At one temple, there was a woman selling cookies. It was clear that it was a fundraiser and she had samples. The cookies were very good. She was trying to communicate what the fundraising was about. I totally misunderstood her, and Dave II will claim that it was my doing. Anyway, I thought she was telling me that the cookies will make you smart because she was pointing to her head. Then she pointed to the picture which clearly indicated that the cookies were hand made by children with Down’s Syndrome. Needless to say, we bought some and referred to them as “the guilt cookies” as we munched them throughout the day. Miscommunication – you’ve got to hate it sometimes.

We had a terrific lunch and Dave II took some amazing food porn pictures. As I’ve mentioned before, I’m not so good with food porn, so you’ll just have to believe me.

We wandered back to downtown Kamakura by train and then went to the daibutsu. It was as great as I remember.

Giving a sense of scale

A very large buddha


A color version of my previous black and white

The daibutsu in color


It gets pretty hot being the daibutsu ..

Back vents


Here are Dave II, Dave, and Kenji at the shrine

Fellow travelers


We also went to check at the 地蔵 (jizou) at Hasedera. Jizou are the guardian deity of children, or the patron deity of pregnant women. Many times, a statue is placed at this temple for lost children, often times aborted children. In the past when I was there, many of the jizou were highly decorated with toys, beads, and clothes. This time it seems there is an effort to tone things down.





We walked to the beach at Kamakura as well and decided it was pretty ugly and dirty. For dinner, we thought we’d go to Chinatown in Yokohama. On the way there we saw something I’ve never seen before – a parent falling asleep instead of a child. It must have been a long day.

Tired on the train


We walked around Chinatown and finally made it to dinner.

Yokohama Chinatown


Yokohama Chinatown


Yokohama Chinatown


Of course, on our travels, we saw a few things that just didn’t make sense to us.

I’ve never seen a name this long in Japan

I've never seen a name this long




A pork ice cream shop?


I have no idea how Amish cooking is related to Kamakura.

Japanese Amish


Japanese Amish



On Sunday, Tomo and I got to hang out together. We saw Star Trek. He had not seen any of the Star Trek movies and enjoyed it. I liked it too, although I think J. J. Abrams needs to stay away from time travel in everything he does. It is too convenient.

There, that’s a major blog entry.


Last weekend was a terrific weekend. It didn’t start out so good, but I convinced myself to turn my frown upside down, pack up my troubles, sing halleluiah and get happy, and not let it bother me.

My friend David (or Dave) from Los Angeles / San Francisco was visiting Japan with his from David (or Dave) from San Francisco. Apparently, Nagoya isn’t interesting enough to warrant a visit (sigh) so I made the trek up to Tokyo. That’s a huge sacrifice of course, having to go to Tokyo.

Dave (my old friend and not his friend) and I planned to meet for dinner on Friday night at 8:00 pm in Shinjuku. Dave had met my friend Jin during his visits to LA so I invited Jin to join us as well. Of course, I had to work, but was planning on bugging out early to that I could get home, drop the work clothes and computer, grab my bag, and head to Tokyo. Of course, I had a meeting run long, and it really wasn’t a meeting I could leave. The intensity level was ratcheting up, and I needed to be there.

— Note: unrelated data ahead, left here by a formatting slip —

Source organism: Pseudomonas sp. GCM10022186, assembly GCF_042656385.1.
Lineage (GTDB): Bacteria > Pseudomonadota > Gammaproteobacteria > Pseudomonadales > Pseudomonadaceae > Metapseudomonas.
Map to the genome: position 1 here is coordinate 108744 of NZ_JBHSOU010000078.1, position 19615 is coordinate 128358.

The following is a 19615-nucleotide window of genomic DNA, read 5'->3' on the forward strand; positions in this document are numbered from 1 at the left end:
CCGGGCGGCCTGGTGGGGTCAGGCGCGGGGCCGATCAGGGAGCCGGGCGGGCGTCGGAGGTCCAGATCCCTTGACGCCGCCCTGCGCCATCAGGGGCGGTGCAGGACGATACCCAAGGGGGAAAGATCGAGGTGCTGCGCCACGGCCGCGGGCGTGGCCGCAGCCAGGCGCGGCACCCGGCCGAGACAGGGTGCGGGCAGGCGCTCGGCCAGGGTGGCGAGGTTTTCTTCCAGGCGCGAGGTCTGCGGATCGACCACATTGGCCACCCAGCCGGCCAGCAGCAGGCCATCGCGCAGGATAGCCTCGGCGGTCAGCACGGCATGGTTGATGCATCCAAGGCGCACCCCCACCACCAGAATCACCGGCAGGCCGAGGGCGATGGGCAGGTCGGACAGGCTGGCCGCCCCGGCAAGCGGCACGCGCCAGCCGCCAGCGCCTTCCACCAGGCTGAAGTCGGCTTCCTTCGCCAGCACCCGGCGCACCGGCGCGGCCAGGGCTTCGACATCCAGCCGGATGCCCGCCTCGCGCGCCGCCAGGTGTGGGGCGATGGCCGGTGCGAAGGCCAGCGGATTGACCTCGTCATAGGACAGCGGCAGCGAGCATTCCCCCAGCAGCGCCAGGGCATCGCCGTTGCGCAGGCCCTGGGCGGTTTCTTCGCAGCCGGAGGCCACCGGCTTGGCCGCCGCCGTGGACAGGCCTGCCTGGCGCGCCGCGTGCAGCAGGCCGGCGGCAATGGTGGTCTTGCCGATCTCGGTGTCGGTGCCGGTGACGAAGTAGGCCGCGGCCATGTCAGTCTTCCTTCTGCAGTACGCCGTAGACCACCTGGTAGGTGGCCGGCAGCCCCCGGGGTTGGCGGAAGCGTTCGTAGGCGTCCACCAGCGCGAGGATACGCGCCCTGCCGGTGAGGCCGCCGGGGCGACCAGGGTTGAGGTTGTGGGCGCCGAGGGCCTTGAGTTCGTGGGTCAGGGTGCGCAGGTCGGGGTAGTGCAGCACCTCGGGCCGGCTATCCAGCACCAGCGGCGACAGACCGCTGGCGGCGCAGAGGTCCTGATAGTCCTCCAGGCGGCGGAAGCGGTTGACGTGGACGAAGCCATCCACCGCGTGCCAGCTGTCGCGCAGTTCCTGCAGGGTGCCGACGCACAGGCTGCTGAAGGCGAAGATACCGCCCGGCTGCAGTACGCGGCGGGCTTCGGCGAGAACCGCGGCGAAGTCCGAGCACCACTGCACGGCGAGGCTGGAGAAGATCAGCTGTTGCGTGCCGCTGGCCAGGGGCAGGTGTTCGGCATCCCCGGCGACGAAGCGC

With one eye on my watch and another eye on the mood of my Japanese colleagues, I was able to wrap things up in time to catch a 4:20 pm train back to Nagoya. I got home, did the drop, changed clothes, finished packing my bag, and high-tailed it out of the apartment.

It was a pretty muggy day, so I was feeling sticky before I really even started traveling. I got to my subway, timed it well, and was on the subway BACK to Nagoya station and it looked like I’d have just enough time to check in to my hotel and catch the subway to Shinjuku. I noticed a scary old man in front of me on the train, and the train was crowded too and I felt like I was knocking people with my bags. The scary old man got off the train rather quickly.

I too was moving rather quickly to the Shinkansen but had not yet exited the subway. As I was heading towards the wickets, I noticed a crazy old man (was it the same one) kind of looking at me and waving his hand with a goofy grin, and it seemed like he was tapping his pocket.

[As I write this, I hear fireworks exploding in the background. Has fireworks season started? What matsuri am I missing?]

So the crazy man caused me concern. Did I get pickpocketed and was he brazenly taunting me? I tapped my back pocket and, much to my surprise, I found no wallet. Generally, Japan is very safe and I maintained good judgment. I calmly thought to myself, “Oh, drat” and then broke out in a frustrated soaking sweat. I turned around, got on the subway, and headed back home, hoping that my wallet was sitting somewhere in my apartment.

This little round trip of about 15 minutes meant that my start location and end location of my subway ride were exactly the same place. I never actually LEFT the subway. I knew this would present problems when exiting, so I went directly to the attendant and explained I had forgotten something. He worked his magic and I was allowed to exit.

I got home, went to my bedroom, and there was my wallet sitting on my bed. Teasing me. Oh well. Now, of course, it was getting late. If I caught the 6:00 pm shinkansen I would be able to take the Chuo Line from Tokyo to Shinjuku with my camera bag and surprisingly heavy weekend bag (traveling with an extra pair of shoes and a computer adds weight), maybe find a locker, and JUST get to the meeting place in time to see David and Jin. I treated myself and went Green Car of course, and remained calm. I made it no problem right at 8:00 pm.